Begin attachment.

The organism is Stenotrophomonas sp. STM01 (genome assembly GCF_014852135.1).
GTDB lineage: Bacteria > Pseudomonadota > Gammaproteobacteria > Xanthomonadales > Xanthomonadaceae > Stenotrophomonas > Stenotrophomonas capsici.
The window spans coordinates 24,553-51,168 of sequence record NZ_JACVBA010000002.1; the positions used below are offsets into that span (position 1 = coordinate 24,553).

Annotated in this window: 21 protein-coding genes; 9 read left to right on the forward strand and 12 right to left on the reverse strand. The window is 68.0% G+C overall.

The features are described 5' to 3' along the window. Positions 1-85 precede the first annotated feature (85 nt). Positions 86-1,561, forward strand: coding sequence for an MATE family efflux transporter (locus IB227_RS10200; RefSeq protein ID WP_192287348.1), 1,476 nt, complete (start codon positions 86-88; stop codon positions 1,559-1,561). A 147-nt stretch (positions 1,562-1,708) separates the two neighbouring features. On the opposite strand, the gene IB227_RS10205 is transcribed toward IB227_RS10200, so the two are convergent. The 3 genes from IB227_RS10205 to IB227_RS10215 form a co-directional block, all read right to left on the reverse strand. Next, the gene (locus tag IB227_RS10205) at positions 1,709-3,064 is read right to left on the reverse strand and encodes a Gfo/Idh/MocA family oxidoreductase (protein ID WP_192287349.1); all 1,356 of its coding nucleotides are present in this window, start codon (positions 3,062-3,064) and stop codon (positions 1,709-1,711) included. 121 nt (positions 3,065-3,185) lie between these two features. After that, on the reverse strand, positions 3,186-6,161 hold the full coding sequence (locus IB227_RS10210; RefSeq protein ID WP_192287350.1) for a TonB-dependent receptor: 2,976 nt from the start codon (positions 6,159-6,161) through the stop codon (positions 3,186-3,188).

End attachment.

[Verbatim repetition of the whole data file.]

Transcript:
The organism is Stenotrophomonas sp. STM01 (genome assembly GCF_014852135.1).
GTDB lineage: Bacteria > Pseudomonadota > Gammaproteobacteria > Xanthomonadales > Xanthomonadaceae > Stenotrophomonas > Stenotrophomonas capsici.
The window spans coordinates 24,553-51,168 of sequence record NZ_JACVBA010000002.1; the positions used below are offsets into that span (position 1 = coordinate 24,553).

Annotated in this window: 21 protein-coding genes; 9 read left to right on the forward strand and 12 right to left on the reverse strand. The window is 68.0% G+C overall.

The features are described 5' to 3' along the window. Positions 1-85 precede the first annotated feature (85 nt). Positions 86-1,561, forward strand: coding sequence for an MATE family efflux transporter (locus IB227_RS10200; RefSeq protein ID WP_192287348.1), 1,476 nt, complete (start codon positions 86-88; stop codon positions 1,559-1,561). A 147-nt stretch (positions 1,562-1,708) separates the two neighbouring features. On the opposite strand, the gene IB227_RS10205 is transcribed toward IB227_RS10200, so the two are convergent. The 3 genes from IB227_RS10205 to IB227_RS10215 form a co-directional block, all read right to left on the reverse strand. Next, the gene (locus tag IB227_RS10205) at positions 1,709-3,064 is read right to left on the reverse strand and encodes a Gfo/Idh/MocA family oxidoreductase (protein ID WP_192287349.1); all 1,356 of its coding nucleotides are present in this window, start codon (positions 3,062-3,064) and stop codon (positions 1,709-1,711) included. 121 nt (positions 3,065-3,185) lie between these two features. After that, on the reverse strand, positions 3,186-6,161 hold the full coding sequence (locus IB227_RS10210; RefSeq protein ID WP_192287350.1) for a TonB-dependent receptor: 2,976 nt from the start codon (positions 6,159-6,161) through the stop codon (positions 3,186-3,188).